Tom Buchanan is described as having a strong and repugnant presence. He was a star athlete at Yale and is restless after his glory days of playing there, “…had been one of the most powerful ends that ever played football at New Haven-a national figure in a way, one of those men who reach such an acute limited excellence at twenty-one that everything afterwards savours of anti-climax” (page 10). He is arrogant and seems to believe that he can have anything that he wants. Even though he has a wife and child, he has no problem with having a mistress on the side and does not care that others, including his wife, know about it. In addition, Tom is very self-absorbed and cares only about himself and his own desires. Tom was what Daisy’s family considered to be suitable for their daughter. That, along with his money, is mainly why she married him.
Jay Gatsby, originally named James Gatz, has a smaller presence than Tom and acts more like a child with a desire for approval. Gatsby is able to stay hidden at his parties and remains mysterious to his party guests. Gatsby grew up poor in North Dakota and reinvented himself into the person that Nick meets because he had never been satisfied with his life. Unlike Tom, Gatsby does everything with Daisy in mind. He built a gigantic mansion directly across from he...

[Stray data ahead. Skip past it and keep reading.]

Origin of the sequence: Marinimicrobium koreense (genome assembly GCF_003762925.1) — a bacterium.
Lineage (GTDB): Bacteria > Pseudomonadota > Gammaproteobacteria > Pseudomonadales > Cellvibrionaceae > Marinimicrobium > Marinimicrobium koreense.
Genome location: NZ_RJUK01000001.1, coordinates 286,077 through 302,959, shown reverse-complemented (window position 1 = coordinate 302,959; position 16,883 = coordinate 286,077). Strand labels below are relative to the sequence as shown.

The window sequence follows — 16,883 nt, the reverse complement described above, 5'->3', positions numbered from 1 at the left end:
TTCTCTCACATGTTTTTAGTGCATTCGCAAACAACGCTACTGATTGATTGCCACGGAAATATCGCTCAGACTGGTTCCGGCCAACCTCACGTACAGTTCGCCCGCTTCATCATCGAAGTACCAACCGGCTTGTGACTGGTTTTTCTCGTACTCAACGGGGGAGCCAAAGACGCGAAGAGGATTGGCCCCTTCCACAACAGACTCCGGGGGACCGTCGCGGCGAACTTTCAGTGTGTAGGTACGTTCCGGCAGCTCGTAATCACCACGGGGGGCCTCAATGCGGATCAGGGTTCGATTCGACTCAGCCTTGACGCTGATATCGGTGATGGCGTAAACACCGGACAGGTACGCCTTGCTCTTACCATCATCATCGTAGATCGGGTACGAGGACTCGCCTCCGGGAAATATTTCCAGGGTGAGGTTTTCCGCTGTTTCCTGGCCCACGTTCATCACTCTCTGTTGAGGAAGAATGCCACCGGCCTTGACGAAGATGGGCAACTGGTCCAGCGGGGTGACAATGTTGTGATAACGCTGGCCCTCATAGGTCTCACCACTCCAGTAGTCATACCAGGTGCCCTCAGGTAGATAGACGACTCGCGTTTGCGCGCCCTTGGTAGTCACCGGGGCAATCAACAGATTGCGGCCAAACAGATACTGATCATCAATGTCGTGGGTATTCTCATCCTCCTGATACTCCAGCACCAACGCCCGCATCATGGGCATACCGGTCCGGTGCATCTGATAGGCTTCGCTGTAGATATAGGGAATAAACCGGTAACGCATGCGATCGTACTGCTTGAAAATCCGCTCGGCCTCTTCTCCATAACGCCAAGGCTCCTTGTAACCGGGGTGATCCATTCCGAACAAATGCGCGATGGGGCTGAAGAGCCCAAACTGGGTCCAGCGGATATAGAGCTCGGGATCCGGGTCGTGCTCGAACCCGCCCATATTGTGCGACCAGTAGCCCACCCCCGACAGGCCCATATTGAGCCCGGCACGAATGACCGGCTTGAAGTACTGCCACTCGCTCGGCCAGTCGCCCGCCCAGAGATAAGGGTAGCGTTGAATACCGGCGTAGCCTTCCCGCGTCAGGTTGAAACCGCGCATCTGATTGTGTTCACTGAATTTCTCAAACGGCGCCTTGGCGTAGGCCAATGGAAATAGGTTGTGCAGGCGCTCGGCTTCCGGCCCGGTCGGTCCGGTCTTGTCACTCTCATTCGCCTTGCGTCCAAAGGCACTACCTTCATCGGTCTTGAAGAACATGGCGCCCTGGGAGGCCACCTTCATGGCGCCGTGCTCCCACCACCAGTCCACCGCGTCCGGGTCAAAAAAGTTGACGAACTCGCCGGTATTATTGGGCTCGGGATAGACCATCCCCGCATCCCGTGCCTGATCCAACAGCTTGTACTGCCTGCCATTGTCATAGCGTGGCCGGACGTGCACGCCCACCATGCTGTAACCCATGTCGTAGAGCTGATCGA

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...even in college his freedom with money was a matter for reproach” (10). He does not necessarily flaunt his money like Gatsby does, but it is still obvious that he has it. Tom is more comfortable with his wealth since he has always had it. Gatsby, on the other hand, shows off a little more and is more extravagant with everything.
Many aspects of Tom Buchanan and Jay Gatsby are polar opposites. They grew up differently, they look at life from vastly diverse views, and they treat people contrarily. Their commonalities lie in their wealth and their connection to Daisy, although they differ in many aspects there as well. At the end of The Great Gatsby, Tom gets to keep living his privileged lifestyle and he still has Daisy while Gatsby is left dead and betrayed.
Fitzgerald, F. Scott. The Great Gatsby. New York, NY: Scribner Paperback Fiction, 1995. Print.
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